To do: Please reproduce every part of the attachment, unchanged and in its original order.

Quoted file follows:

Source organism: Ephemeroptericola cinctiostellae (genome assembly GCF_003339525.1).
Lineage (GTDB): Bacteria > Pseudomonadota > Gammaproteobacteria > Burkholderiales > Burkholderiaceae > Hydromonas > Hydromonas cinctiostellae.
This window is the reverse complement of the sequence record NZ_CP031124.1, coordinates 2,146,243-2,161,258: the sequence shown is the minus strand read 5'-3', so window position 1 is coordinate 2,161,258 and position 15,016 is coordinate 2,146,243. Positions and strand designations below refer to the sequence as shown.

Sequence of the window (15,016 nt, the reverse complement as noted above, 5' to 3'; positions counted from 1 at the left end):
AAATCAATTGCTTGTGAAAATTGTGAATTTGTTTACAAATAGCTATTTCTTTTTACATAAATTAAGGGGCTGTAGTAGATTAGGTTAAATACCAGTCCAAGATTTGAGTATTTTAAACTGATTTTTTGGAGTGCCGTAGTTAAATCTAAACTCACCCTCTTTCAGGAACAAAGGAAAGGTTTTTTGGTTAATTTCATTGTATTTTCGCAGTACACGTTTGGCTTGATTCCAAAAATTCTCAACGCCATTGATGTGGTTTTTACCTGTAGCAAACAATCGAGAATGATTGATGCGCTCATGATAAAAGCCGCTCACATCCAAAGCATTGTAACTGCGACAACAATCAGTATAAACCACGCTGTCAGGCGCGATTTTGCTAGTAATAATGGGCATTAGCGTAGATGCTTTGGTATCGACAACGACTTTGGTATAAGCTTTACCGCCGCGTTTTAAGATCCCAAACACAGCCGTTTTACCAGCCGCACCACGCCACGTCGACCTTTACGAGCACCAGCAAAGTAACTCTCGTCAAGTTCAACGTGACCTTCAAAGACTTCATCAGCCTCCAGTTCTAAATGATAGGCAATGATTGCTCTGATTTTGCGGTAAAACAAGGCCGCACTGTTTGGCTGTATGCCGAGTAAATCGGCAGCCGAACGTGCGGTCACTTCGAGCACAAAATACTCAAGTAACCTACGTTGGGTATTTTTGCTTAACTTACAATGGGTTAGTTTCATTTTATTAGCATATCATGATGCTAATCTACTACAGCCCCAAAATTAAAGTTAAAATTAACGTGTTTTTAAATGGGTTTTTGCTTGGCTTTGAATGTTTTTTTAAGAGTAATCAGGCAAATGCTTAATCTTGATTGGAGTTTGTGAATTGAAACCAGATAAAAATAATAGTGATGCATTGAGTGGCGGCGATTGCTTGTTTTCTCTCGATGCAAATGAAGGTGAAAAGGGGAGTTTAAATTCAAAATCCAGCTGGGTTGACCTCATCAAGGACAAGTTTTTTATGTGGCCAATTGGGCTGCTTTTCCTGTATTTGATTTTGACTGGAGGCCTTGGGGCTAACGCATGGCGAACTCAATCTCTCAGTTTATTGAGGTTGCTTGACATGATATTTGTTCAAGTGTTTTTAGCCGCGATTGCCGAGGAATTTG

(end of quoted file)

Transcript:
Source organism: Ephemeroptericola cinctiostellae (genome assembly GCF_003339525.1).
Lineage (GTDB): Bacteria > Pseudomonadota > Gammaproteobacteria > Burkholderiales > Burkholderiaceae > Hydromonas > Hydromonas cinctiostellae.
This window is the reverse complement of the sequence record NZ_CP031124.1, coordinates 2,146,243-2,161,258: the sequence shown is the minus strand read 5'-3', so window position 1 is coordinate 2,161,258 and position 15,016 is coordinate 2,146,243. Positions and strand designations below refer to the sequence as shown.

Sequence of the window (15,016 nt, the reverse complement as noted above, 5' to 3'; positions counted from 1 at the left end):
AAATCAATTGCTTGTGAAAATTGTGAATTTGTTTACAAATAGCTATTTCTTTTTACATAAATTAAGGGGCTGTAGTAGATTAGGTTAAATACCAGTCCAAGATTTGAGTATTTTAAACTGATTTTTTGGAGTGCCGTAGTTAAATCTAAACTCACCCTCTTTCAGGAACAAAGGAAAGGTTTTTTGGTTAATTTCATTGTATTTTCGCAGTACACGTTTGGCTTGATTCCAAAAATTCTCAACGCCATTGATGTGGTTTTTACCTGTAGCAAACAATCGAGAATGATTGATGCGCTCATGATAAAAGCCGCTCACATCCAAAGCATTGTAACTGCGACAACAATCAGTATAAACCACGCTGTCAGGCGCGATTTTGCTAGTAATAATGGGCATTAGCGTAGATGCTTTGGTATCGACAACGACTTTGGTATAAGCTTTACCGCCGCGTTTTAAGATCCCAAACACAGCCGTTTTACCAGCCGCACCACGCCACGTCGACCTTTACGAGCACCAGCAAAGTAACTCTCGTCAAGTTCAACGTGACCTTCAAAGACTTCATCAGCCTCCAGTTCTAAATGATAGGCAATGATTGCTCTGATTTTGCGGTAAAACAAGGCCGCACTGTTTGGCTGTATGCCGAGTAAATCGGCAGCCGAACGTGCGGTCACTTCGAGCACAAAATACTCAAGTAACCTACGTTGGGTATTTTTGCTTAACTTACAATGGGTTAGTTTCATTTTATTAGCATATCATGATGCTAATCTACTACAGCCCCAAAATTAAAGTTAAAATTAACGTGTTTTTAAATGGGTTTTTGCTTGGCTTTGAATGTTTTTTTAAGAGTAATCAGGCAAATGCTTAATCTTGATTGGAGTTTGTGAATTGAAACCAGATAAAAATAATAGTGATGCATTGAGTGGCGGCGATTGCTTGTTTTCTCTCGATGCAAATGAAGGTGAAAAGGGGAGTTTAAATTCAAAATCCAGCTGGGTTGACCTCATCAAGGACAAGTTTTTTATGTGGCCAATTGGGCTGCTTTTCCTGTATTTGATTTTGACTGGAGGCCTTGGGGCTAACGCATGGCGAACTCAATCTCTCAGTTTATTGAGGTTGCTTGACATGATATTTGTTCAAGTGTTTTTAGCCGCGATTGCCGAGGAATTTG